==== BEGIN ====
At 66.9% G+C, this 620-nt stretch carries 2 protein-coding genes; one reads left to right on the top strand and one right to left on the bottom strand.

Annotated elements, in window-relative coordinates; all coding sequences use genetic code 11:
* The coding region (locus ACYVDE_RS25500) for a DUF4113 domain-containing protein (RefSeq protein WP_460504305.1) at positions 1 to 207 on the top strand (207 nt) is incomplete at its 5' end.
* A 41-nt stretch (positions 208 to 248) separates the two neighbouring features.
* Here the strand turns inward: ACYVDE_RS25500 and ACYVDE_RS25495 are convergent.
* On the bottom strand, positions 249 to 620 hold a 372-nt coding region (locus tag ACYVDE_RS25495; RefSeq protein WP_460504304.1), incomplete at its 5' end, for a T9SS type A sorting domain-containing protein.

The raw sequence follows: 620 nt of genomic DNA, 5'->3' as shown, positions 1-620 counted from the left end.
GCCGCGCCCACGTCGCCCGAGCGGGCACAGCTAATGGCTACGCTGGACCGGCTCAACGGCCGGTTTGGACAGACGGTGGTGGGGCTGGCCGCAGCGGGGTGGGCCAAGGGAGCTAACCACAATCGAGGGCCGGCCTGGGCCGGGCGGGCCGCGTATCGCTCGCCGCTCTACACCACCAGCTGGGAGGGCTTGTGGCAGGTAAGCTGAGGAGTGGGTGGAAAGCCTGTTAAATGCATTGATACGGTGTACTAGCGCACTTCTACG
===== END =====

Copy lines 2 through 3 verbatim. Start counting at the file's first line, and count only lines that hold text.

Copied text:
Annotated elements, in window-relative coordinates; all coding sequences use genetic code 11:
* The coding region (locus ACYVDE_RS25500) for a DUF4113 domain-containing protein (RefSeq protein WP_460504305.1) at positions 1 to 207 on the top strand (207 nt) is incomplete at its 5' end.